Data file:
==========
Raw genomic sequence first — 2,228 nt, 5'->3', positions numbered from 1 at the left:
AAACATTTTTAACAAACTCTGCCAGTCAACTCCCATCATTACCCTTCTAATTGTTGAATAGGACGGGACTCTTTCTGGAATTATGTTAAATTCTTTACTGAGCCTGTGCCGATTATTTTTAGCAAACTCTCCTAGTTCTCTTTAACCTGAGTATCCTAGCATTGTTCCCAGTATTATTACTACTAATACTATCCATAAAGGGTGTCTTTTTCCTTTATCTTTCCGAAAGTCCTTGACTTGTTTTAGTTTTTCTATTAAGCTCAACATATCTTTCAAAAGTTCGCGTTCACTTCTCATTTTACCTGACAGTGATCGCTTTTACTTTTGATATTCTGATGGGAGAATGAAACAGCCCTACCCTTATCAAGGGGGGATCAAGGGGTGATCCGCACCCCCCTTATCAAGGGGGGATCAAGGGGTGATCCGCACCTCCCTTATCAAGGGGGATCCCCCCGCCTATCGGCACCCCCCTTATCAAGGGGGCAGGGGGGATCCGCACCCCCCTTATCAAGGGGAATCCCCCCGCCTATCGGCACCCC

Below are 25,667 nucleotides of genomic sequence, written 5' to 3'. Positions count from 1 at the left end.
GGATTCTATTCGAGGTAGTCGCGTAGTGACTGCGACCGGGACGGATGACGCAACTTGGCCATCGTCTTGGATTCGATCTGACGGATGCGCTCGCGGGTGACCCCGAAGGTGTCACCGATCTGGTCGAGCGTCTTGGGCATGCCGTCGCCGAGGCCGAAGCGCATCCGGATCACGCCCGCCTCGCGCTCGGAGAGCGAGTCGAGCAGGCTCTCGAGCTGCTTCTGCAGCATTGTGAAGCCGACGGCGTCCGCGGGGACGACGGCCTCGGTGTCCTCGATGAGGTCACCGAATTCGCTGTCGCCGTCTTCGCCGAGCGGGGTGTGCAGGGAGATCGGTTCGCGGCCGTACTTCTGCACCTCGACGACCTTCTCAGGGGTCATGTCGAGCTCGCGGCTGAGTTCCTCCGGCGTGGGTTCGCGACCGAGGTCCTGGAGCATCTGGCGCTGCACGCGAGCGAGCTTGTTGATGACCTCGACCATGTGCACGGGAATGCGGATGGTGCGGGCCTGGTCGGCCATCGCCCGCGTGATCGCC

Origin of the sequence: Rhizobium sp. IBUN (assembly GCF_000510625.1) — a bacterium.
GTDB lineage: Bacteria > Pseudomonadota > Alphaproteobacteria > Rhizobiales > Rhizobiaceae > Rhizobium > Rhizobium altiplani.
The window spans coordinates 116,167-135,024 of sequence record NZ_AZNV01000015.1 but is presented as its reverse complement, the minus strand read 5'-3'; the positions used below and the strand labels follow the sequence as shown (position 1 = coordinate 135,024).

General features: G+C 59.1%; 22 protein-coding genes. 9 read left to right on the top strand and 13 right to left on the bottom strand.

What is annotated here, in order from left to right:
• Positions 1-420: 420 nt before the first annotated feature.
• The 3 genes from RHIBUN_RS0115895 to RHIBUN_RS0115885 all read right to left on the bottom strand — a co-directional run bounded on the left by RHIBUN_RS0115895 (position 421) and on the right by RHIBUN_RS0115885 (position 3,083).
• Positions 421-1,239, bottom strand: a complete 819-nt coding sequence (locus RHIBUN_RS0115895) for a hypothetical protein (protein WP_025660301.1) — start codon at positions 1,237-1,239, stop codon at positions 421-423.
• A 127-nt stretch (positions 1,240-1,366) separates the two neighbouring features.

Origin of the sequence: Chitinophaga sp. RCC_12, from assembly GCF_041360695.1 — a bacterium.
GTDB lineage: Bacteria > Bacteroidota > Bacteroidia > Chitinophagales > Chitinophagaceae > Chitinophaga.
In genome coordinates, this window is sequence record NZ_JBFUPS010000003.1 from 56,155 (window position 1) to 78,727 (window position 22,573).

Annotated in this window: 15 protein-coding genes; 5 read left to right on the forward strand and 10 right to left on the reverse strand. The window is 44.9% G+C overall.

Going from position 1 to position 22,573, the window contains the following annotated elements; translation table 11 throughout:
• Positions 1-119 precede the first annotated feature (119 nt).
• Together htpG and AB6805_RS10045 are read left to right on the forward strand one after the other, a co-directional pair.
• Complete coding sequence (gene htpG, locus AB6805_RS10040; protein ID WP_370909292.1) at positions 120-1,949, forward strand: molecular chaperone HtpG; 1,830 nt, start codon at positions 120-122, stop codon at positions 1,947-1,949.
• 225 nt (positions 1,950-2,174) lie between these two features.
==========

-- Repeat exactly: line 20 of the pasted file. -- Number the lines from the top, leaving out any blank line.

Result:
• Together htpG and AB6805_RS10045 are read left to right on the forward strand one after the other, a co-directional pair.